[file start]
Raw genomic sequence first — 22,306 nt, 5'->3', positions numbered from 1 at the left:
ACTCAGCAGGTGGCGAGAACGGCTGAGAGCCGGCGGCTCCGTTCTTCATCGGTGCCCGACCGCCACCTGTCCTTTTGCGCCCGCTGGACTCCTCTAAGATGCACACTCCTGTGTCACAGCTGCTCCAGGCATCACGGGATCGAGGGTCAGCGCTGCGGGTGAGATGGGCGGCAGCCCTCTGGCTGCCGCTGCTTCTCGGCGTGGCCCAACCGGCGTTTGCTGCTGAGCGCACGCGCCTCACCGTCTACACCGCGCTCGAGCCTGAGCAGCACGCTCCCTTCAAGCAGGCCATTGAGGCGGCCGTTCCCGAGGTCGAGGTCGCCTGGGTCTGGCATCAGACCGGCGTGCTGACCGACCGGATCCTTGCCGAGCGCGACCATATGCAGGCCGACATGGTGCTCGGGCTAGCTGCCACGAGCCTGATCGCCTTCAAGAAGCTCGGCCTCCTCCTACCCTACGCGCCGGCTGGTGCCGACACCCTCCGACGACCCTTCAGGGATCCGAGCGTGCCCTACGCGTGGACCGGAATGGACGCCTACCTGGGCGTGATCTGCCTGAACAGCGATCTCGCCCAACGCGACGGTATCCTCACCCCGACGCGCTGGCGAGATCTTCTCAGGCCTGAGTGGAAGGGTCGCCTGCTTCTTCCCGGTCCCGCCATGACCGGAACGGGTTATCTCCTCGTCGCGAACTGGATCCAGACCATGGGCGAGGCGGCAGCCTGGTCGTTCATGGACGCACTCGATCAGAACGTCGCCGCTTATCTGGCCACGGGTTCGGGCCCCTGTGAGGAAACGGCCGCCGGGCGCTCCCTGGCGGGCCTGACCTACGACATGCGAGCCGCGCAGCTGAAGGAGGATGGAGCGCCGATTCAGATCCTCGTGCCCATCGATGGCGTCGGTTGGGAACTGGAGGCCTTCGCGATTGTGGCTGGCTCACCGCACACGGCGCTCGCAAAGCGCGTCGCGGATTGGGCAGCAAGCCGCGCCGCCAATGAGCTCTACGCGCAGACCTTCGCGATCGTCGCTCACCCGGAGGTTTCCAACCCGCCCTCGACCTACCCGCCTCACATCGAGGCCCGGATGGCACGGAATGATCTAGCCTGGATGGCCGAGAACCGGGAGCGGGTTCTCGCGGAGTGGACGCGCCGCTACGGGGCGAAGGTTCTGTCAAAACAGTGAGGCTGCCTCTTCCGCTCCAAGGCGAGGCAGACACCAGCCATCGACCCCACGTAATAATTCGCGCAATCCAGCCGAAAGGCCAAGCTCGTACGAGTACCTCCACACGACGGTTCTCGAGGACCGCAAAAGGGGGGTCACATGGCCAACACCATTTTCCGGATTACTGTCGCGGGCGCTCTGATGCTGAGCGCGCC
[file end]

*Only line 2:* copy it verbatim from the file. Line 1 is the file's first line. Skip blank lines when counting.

ACTCAGCAGGTGGCGAGAACGGCTGAGAGCCGGCGGCTCCGTTCTTCATCGGTGCCCGACCGCCACCTGTCCTTTTGCGCCCGCTGGACTCCTCTAAGATGCACACTCCTGTGTCACAGCTGCTCCAGGCATCACGGGATCGAGGGTCAGCGCTGCGGGTGAGATGGGCGGCAGCCCTCTGGCTGCCGCTGCTTCTCGGCGTGGCCCAACCGGCGTTTGCTGCTGAGCGCACGCGCCTCACCGTCTACACCGCGCTCGAGCCTGAGCAGCACGCTCCCTTCAAGCAGGCCATTGAGGCGGCCGTTCCCGAGGTCGAGGTCGCCTGGGTCTGGCATCAGACCGGCGTGCTGACCGACCGGATCCTTGCCGAGCGCGACCATATGCAGGCCGACATGGTGCTCGGGCTAGCTGCCACGAGCCTGATCGCCTTCAAGAAGCTCGGCCTCCTCCTACCCTACGCGCCGGCTGGTGCCGACACCCTCCGACGACCCTTCAGGGATCCGAGCGTGCCCTACGCGTGGACCGGAATGGACGCCTACCTGGGCGTGATCTGCCTGAACAGCGATCTCGCCCAACGCGACGGTATCCTCACCCCGACGCGCTGGCGAGATCTTCTCAGGCCTGAGTGGAAGGGTCGCCTGCTTCTTCCCGGTCCCGCCATGACCGGAACGGGTTATCTCCTCGTCGCGAACTGGATCCAGACCATGGGCGAGGCGGCAGCCTGGTCGTTCATGGACGCACTCGATCAGAACGTCGCCGCTTATCTGGCCACGGGTTCGGGCCCCTGTGAGGAAACGGCCGCCGGGCGCTCCCTGGCGGGCCTGACCTACGACATGCGAGCCGCGCAGCTGAAGGAGGATGGAGCGCCGATTCAGATCCTCGTGCCCATCGATGGCGTCGGTTGGGAACTGGAGGCCTTCGCGATTGTGGCTGGCTCACCGCACACGGCGCTCGCAAAGCGCGTCGCGGATTGGGCAGCAAGCCGCGCCGCCAATGAGCTCTACGCGCAGACCTTCGCGATCGTCGCTCACCCGGAGGTTTCCAACCCGCCCTCGACCTACCCGCCTCACATCGAGGCCCGGATGGCACGGAATGATCTAGCCTGGATGGCCGAGAACCGGGAGCGGGTTCTCGCGGAGTGGACGCGCCGCTACGGGGCGAAGGTTCTGTCAAAACAGTGAGGCTGCCTCTTCCGCTCCAAGGCGAGGCAGACACCAGCCATCGACCCCACGTAATAATTCGCGCAATCCAGCCGAAAGGCCAAGCTCGTACGAGTACCTCCACACGACGGTTCTCGAGGACCGCAAAAGGGGGGTCACATGGCCAACACCATTTTCCGGATTACTGTCGCGGGCGCTCTGATGCTGAGCGCGCC